Based on what you have heard throughout the media, I will probably sound like a broken record here, but I feel the workforce will be the biggest challenge this year and in the future. Skilled workforce, to be more specific. Labor participation is crucial, and we have a challenge getting people off the sideline and back in the game.  Not only getting them back in the game but also equipping them with the skillsets needed to thrive. I know our local communities work tirelessly on ways to reengage sidelined workers, whatever their reason is for being sidelined.  The more skilled workers are ready to work in the labor pool of a community, the better shot you have at your existing companies expanding and recruiting for new industries.

Additionally, continuing to attract higher-paying jobs is extremely important in retaining our young talent. We need our young professionals to stay in Mississippi, and having career opportunities that are attractive to them is vital. It also helps young professionals or entrepreneurs with new ideas to open their businesses and create career opportunities for others.

I wish I could tell you there is a magic cure for this, but there is not one. It is going to take the whole state, from our elected officials to local industry and community champions, working together to improve our workforce. I believe our state workforce group Accelerate MS is doing an amazing job revamping its workforce training efforts to provide better, faster, and more tailored workforce solutions for communities and industries. The career coaches recently installed in many of our school districts will pay huge dividends in the future by helping those high school students figure out what field they want to go into and how to make it a reality.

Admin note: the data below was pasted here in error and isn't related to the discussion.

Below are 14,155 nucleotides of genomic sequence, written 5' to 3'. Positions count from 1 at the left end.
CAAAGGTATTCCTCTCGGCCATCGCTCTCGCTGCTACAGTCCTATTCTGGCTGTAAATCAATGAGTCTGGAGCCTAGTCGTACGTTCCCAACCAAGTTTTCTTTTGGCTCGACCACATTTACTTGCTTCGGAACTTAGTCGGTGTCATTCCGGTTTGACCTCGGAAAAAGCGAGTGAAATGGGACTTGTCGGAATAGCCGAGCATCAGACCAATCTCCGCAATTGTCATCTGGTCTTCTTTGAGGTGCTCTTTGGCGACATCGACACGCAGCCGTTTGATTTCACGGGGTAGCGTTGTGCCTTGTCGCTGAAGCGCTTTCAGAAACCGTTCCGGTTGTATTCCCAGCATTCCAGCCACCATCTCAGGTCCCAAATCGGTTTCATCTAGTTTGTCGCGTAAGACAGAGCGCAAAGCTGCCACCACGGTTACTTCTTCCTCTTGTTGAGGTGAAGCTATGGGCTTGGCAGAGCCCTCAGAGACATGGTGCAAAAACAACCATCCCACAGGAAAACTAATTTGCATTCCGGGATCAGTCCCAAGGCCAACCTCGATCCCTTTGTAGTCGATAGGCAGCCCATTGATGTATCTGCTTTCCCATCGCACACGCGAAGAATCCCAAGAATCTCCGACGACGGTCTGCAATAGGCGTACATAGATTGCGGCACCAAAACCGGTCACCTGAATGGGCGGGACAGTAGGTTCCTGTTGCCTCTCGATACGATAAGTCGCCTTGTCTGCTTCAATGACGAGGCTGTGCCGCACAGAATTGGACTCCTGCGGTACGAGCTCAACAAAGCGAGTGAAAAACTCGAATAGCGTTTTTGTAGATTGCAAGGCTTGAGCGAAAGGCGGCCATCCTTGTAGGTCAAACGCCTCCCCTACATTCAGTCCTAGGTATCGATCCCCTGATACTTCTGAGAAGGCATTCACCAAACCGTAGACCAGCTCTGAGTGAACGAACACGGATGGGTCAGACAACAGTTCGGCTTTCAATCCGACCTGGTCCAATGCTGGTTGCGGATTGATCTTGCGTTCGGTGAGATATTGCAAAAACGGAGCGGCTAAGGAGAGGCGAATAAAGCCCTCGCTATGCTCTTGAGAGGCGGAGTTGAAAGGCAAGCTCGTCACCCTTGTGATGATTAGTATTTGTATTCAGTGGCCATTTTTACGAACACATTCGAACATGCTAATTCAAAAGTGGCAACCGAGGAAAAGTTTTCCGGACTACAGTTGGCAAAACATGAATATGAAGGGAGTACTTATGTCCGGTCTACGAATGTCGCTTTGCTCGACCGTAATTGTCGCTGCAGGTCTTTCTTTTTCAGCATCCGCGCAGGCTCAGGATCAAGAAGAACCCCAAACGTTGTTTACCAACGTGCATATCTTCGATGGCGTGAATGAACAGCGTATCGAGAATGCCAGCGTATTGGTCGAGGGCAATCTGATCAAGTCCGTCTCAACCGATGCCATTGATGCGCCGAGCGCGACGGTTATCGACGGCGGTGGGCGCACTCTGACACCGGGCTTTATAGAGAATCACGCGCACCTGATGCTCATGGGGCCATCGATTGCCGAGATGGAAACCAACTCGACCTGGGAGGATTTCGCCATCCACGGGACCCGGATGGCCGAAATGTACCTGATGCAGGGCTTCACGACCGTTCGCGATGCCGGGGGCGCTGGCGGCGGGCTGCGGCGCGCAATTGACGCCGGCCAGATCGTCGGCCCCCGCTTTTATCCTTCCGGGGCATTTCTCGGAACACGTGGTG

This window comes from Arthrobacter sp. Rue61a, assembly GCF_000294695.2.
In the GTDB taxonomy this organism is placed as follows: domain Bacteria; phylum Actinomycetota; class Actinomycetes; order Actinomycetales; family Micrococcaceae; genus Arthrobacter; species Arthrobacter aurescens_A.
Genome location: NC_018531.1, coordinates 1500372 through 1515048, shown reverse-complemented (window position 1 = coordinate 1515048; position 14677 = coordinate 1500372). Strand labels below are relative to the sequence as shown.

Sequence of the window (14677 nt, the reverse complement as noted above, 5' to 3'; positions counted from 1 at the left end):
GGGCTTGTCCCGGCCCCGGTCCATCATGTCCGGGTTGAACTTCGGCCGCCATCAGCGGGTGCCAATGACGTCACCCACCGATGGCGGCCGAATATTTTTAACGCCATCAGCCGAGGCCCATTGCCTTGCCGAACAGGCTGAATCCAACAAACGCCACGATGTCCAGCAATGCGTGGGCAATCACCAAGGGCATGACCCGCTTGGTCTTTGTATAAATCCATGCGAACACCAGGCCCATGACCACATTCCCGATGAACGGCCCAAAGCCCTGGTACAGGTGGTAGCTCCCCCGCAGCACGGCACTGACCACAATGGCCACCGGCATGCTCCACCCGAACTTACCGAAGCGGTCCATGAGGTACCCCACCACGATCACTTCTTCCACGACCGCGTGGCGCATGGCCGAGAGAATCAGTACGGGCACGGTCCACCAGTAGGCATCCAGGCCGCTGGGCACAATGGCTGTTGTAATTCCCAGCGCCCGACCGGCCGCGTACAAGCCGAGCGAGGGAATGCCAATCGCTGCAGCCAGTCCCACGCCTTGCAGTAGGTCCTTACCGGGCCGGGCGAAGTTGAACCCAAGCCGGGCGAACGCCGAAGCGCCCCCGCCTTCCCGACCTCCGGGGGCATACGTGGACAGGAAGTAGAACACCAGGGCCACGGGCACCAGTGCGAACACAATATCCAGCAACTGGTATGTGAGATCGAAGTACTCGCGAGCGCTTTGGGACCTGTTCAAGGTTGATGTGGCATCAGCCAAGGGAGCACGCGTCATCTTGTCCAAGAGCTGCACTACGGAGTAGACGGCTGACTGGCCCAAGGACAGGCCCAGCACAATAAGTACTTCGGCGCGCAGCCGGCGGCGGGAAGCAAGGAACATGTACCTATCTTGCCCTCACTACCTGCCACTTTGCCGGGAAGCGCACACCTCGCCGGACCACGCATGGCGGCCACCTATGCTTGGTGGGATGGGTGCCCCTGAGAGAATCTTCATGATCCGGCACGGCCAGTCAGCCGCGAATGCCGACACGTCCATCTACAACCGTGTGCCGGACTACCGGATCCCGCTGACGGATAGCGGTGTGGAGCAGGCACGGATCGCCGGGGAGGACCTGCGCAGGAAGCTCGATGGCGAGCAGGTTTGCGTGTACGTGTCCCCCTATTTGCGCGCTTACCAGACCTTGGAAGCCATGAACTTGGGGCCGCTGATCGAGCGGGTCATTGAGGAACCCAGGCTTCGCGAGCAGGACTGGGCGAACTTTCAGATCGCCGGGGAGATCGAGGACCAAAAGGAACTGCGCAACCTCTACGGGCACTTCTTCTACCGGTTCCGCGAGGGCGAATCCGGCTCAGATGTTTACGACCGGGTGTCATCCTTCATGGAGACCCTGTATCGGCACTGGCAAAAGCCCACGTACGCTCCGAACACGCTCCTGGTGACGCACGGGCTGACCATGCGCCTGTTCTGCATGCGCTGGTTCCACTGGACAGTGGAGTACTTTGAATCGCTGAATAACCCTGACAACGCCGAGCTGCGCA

The other big challenge is infrastructure development. I think the state is making progress in strategically investing in infrastructure such as energy assets, transportation and logistical assets, and strategic industrial sites. There is more to be done, and our state officials are working hard to make that happen. Mississippi can be a major player worldwide with these assets, and continuing to develop these assets further to not just stay on par with our competing states but to be superior is important as we move forward.  

About the Author(s)
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Phil Hardwick

Phil Hardwick is an award-winning business columnist and semi-retired economic developer. He also served as an adjunct faculty member at the Millsaps College Else School of Management for many years. He has taught over 1,000 students, written over 800 columns, written 11 books and assisted over 100 communities and organizations with strategic planning. In February 2016 he was inducted as a Lifetime Member of the Mississippi Economic Development Council.